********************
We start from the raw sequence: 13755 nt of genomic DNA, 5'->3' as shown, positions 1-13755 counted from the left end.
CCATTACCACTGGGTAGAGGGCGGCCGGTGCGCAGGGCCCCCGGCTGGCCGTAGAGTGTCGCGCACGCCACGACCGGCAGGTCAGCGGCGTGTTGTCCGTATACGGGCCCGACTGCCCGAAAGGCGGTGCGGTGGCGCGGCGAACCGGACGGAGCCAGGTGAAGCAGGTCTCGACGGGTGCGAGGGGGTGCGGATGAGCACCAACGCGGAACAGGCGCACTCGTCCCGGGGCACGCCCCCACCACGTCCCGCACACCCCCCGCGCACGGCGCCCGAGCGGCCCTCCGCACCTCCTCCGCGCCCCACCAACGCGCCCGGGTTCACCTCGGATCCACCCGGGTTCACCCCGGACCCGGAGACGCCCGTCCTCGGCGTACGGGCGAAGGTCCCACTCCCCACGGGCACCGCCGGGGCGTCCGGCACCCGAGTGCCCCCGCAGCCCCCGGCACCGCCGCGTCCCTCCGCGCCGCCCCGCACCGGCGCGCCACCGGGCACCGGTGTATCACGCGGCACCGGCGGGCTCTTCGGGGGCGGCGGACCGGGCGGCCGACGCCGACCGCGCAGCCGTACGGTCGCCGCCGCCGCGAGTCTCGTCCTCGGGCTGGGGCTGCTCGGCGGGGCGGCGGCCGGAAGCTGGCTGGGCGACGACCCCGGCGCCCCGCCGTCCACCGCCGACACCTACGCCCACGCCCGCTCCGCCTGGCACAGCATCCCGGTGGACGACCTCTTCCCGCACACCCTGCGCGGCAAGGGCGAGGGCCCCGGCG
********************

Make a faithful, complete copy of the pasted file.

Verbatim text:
We start from the raw sequence: 13755 nt of genomic DNA, 5'->3' as shown, positions 1-13755 counted from the left end.
CCATTACCACTGGGTAGAGGGCGGCCGGTGCGCAGGGCCCCCGGCTGGCCGTAGAGTGTCGCGCACGCCACGACCGGCAGGTCAGCGGCGTGTTGTCCGTATACGGGCCCGACTGCCCGAAAGGCGGTGCGGTGGCGCGGCGAACCGGACGGAGCCAGGTGAAGCAGGTCTCGACGGGTGCGAGGGGGTGCGGATGAGCACCAACGCGGAACAGGCGCACTCGTCCCGGGGCACGCCCCCACCACGTCCCGCACACCCCCCGCGCACGGCGCCCGAGCGGCCCTCCGCACCTCCTCCGCGCCCCACCAACGCGCCCGGGTTCACCTCGGATCCACCCGGGTTCACCCCGGACCCGGAGACGCCCGTCCTCGGCGTACGGGCGAAGGTCCCACTCCCCACGGGCACCGCCGGGGCGTCCGGCACCCGAGTGCCCCCGCAGCCCCCGGCACCGCCGCGTCCCTCCGCGCCGCCCCGCACCGGCGCGCCACCGGGCACCGGTGTATCACGCGGCACCGGCGGGCTCTTCGGGGGCGGCGGACCGGGCGGCCGACGCCGACCGCGCAGCCGTACGGTCGCCGCCGCCGCGAGTCTCGTCCTCGGGCTGGGGCTGCTCGGCGGGGCGGCGGCCGGAAGCTGGCTGGGCGACGACCCCGGCGCCCCGCCGTCCACCGCCGACACCTACGCCCACGCCCGCTCCGCCTGGCACAGCATCCCGGTGGACGACCTCTTCCCGCACACCCTGCGCGGCAAGGGCGAGGGCCCCGGCG